According to the East-African nation’s energy ministry, 70 percent of the needed amount would be financed by debt and the rest by the government’s own resources.
“The financing requirement to implement the Power System Master Plan (PSMP 2016 – 2040) is about $46.2 billion for capital cost,” the updated plan said.
“The cost includes investment on generation, transmission and sub-stations. Generation accounts for almost 80 percent of the total investment cost.”
As drought continues to cripple its hydropower plants, Tanzania is struggling to produce enough electricity – and is moving toward using more fossil fuels to make up the shortfall.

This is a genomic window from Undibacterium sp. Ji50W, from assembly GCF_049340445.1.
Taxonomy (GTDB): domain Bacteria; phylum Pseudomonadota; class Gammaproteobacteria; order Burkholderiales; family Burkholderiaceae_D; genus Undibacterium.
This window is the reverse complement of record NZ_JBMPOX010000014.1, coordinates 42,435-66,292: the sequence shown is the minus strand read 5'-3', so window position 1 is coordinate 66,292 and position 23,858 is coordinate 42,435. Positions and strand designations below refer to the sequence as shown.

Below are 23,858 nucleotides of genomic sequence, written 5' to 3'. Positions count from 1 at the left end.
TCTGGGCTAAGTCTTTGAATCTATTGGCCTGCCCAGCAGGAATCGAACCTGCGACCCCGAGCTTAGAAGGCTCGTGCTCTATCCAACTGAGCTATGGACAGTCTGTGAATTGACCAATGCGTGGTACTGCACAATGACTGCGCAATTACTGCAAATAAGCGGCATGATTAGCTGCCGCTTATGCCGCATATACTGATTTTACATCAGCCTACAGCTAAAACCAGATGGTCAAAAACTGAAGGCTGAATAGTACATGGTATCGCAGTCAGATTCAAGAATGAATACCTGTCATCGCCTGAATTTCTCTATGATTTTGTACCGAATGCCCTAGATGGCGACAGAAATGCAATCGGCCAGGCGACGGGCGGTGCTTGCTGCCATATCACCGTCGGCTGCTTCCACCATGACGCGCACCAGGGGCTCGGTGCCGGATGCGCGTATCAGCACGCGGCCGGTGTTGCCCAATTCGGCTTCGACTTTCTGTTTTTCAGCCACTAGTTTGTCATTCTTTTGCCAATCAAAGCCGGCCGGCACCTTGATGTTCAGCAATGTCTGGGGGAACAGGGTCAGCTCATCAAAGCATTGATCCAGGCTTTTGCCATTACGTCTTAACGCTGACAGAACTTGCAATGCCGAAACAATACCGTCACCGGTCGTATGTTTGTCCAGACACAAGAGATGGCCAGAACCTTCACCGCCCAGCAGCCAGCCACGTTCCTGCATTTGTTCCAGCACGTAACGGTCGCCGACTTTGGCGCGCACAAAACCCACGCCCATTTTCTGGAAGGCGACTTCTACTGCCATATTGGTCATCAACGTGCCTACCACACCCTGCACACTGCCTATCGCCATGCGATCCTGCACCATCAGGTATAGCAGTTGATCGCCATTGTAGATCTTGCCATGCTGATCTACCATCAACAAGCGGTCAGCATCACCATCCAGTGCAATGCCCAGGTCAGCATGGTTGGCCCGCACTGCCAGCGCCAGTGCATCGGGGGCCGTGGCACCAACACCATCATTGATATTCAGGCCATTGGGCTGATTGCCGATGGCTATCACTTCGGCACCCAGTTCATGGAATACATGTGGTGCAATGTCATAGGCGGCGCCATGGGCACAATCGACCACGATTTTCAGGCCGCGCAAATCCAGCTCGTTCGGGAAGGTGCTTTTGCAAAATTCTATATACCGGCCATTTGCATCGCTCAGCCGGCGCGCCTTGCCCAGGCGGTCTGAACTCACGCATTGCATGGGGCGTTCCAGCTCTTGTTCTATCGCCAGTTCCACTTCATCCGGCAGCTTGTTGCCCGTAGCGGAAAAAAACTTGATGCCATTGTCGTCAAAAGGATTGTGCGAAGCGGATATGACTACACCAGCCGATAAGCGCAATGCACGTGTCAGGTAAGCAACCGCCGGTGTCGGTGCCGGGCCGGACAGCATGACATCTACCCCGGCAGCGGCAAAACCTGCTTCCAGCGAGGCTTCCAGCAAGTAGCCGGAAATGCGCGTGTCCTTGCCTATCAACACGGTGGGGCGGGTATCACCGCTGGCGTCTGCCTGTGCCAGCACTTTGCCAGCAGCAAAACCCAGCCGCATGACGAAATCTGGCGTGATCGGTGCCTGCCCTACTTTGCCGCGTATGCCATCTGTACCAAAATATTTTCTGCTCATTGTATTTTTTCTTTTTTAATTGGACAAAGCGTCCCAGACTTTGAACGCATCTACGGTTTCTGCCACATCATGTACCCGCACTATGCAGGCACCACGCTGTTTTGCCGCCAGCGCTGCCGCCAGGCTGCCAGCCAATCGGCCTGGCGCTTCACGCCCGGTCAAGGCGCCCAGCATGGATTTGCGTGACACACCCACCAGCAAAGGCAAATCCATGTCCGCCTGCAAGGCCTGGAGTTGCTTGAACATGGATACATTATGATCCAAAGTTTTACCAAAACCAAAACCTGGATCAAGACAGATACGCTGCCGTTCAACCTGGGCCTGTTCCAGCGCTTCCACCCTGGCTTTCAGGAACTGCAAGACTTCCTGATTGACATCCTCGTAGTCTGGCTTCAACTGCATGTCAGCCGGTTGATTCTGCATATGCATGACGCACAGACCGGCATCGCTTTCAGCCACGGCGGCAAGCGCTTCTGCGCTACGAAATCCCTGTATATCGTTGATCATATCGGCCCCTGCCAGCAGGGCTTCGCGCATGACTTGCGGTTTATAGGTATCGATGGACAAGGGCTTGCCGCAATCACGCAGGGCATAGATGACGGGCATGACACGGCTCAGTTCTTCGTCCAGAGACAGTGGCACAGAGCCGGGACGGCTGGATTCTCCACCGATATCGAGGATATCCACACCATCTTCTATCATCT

Hydropower plants normally produce about 35 percent of Tanzania’s electricity needs, with gas and oil plants making up most of the difference.
While Tanzania has significant untapped renewable energy potential from sources such as geothermal, solar and wind, the government has mostly failed to tap this potential as an alternative to hydropower.
About 36 percent of Tanzanians have access to electricity, and only 7 percent of those are in rural areas, according to the ministry. It said demand for electricity is growing between 10 and 15 percent a year.